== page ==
Bruxism is the habit of grinding your upper and lower teeth, causing wear. It is a neuromuscular pathology according to which, at times of stress, and particularly at night while sleeping, the muscles you use to chew, and above all the masseter muscles, contract.
This can cause different movements resulting in wear, in different directions, which varies widely from one patient to another. Some people cause wear to their front teeth, i.e. the incisors and canines, others to their rear molars, and yet again others to all of their teeth.
The intensity of the wear also varies from case to case and, generally speaking, the older the patient, the greater the wear. Some people clench their teeth strongly without moving them, meaning that they don’t suffer from wear but rather from pain in their muscles and/or joints. These people are known as clenchers rather than bruxists.
Bruxism is something we do without realising it. A bruxist is a person who lets off stress by clenching and grinding their teeth. Sometimes when a patient comes to the surgery, they haven’t realised that in fact they grind and clench their teeth day and night; however, when asked, they say that sometimes they waken with the sensation of having clenched their teeth and with a slight feeling of pain in their jaw muscles. Often, their family members or partners will have told them that they make a noise while sleeping.
The early signs of bruxism can often be detected in a routine dental check-up.
This is often the case with patients between 20 and 30 years of age who are showing early signs of grinding their teeth, and whose problem may become rather more serious as they grow older. This is a good time to start using a night guard to stop them from causing more wear to their teeth.
Children and teenagers too can suffer wear, but we have to wait until they are at least 20 years of age to fit a night guard, unless the problem is particularly exaggerated. Bruxism is closely related to nervous tension or stress.
Often a patient comes to the surgery because they have pain in the Temporomandibular Articulation (TMJ), the articulation between the jaw and the skull. This joint is located in front of your ear, meaning that sometimes patients are sent to us by an ENT specialist, given that the patient has gone to them thinking that they had something wrong with their ears when in fact it is a TMJ disorder caused by clenching or grinding their teeth.
Such cases often coincide with complicated periods such as exams, changes at work or family concerns. At other times, even if you are at an apparently relaxed and happy time of your life, your subconscious may prompt you to grind your teeth.
The symptoms depend on the intensity of the bruxism, but if allowed to develop, your teeth will wear away, becoming flatter and coming closer to the nerve, making them sensitive to hot and cold, and sometimes painful when eating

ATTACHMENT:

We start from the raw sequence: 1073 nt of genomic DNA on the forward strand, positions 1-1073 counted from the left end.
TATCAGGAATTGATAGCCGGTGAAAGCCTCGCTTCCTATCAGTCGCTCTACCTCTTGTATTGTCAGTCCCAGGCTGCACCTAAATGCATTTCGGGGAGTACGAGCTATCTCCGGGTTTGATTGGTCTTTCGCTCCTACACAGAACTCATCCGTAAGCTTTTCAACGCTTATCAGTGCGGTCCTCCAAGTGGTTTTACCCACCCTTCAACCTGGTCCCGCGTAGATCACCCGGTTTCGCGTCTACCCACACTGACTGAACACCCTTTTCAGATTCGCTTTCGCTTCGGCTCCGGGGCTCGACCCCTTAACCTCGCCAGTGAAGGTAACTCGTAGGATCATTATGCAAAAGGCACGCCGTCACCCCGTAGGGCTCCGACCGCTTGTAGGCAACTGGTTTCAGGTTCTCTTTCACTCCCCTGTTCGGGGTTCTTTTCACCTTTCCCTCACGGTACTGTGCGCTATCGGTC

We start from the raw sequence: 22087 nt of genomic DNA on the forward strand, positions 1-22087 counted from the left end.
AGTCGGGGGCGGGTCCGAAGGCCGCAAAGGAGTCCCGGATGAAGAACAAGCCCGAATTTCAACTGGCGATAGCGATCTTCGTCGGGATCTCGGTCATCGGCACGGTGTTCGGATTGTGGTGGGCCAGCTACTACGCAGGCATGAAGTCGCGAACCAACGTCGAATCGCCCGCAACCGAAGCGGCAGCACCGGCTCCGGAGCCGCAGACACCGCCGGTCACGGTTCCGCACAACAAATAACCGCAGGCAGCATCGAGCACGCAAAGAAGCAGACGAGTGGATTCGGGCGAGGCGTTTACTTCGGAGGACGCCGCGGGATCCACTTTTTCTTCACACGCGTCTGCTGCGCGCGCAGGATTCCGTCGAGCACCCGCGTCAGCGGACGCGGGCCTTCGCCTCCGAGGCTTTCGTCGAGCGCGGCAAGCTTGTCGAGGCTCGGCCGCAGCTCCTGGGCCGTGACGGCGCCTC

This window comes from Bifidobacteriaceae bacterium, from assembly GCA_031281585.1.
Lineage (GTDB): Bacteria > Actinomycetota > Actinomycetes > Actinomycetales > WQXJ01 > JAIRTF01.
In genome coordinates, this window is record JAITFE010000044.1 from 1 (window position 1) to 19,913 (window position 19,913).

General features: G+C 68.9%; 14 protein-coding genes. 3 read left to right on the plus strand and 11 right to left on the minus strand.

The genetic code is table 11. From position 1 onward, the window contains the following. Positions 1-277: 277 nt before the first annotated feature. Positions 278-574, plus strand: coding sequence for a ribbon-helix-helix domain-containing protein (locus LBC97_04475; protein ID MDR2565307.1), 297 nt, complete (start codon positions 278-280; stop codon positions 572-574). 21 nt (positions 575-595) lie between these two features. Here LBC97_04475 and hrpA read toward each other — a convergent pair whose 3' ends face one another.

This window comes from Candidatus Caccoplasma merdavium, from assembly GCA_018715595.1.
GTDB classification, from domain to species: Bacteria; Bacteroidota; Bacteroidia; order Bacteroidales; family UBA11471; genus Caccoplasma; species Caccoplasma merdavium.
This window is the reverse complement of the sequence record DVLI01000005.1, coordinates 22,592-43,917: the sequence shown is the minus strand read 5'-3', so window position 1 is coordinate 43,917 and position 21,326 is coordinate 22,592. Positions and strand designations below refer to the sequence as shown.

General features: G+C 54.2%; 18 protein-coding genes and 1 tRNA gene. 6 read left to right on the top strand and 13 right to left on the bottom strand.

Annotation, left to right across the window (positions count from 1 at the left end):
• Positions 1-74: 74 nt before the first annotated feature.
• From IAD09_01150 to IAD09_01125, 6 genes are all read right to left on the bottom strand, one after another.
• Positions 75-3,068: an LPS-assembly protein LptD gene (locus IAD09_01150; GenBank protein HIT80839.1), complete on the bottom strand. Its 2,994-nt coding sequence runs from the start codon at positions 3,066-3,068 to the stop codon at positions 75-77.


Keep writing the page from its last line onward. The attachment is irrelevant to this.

Flat teeth lose the ability to chew, reducing the height of your mouth and often making your chin stick out, becoming more prominent. Dental wear can uncover the nerves of your teeth, causing infection, meaning that we sometimes have to proceed with a root canal treatment.
These teeth, having had their nerves removed, have a somewhat weaker structure and may break if you grind them hard. It is therefore important to protect them with a night guard in order to distribute the pressure over all of your teeth.
Grinding your teeth very hard can also loosen a piece of filling or tooth, or even a whole filling. If you have crowns, failure to protect them against bruxism, particularly when intense, could cause them to come loose, meaning that they will have to be fixed back in place. Ceramic teeth are stronger than your natural enamel teeth, meaning that grinding one against the other can cause a great deal of wear to the latter. Sometimes bruxism can even cause a porcelain veneer to come off.
The importance of protecting your teeth from as early as possible, particularly in cases of intense bruxism, lies in the fact that if you lose your own teeth, you are also likely to have problems with dentures or implants. Sometimes elderly people who grind their teeth and wear false teeth can cause the teeth to come away from their dentures, or even crack or break the plate. In patients with implants, bruxism can lead to loosening of the screw holding the implant to the porcelain-fused-to-metal crown, which will have to be tightened again.
Relaxing head and neck massages and leading a more peaceful lifestyle improves the consequences of bruxism.
Preventing problems with a night guard is the key to avoiding future problems.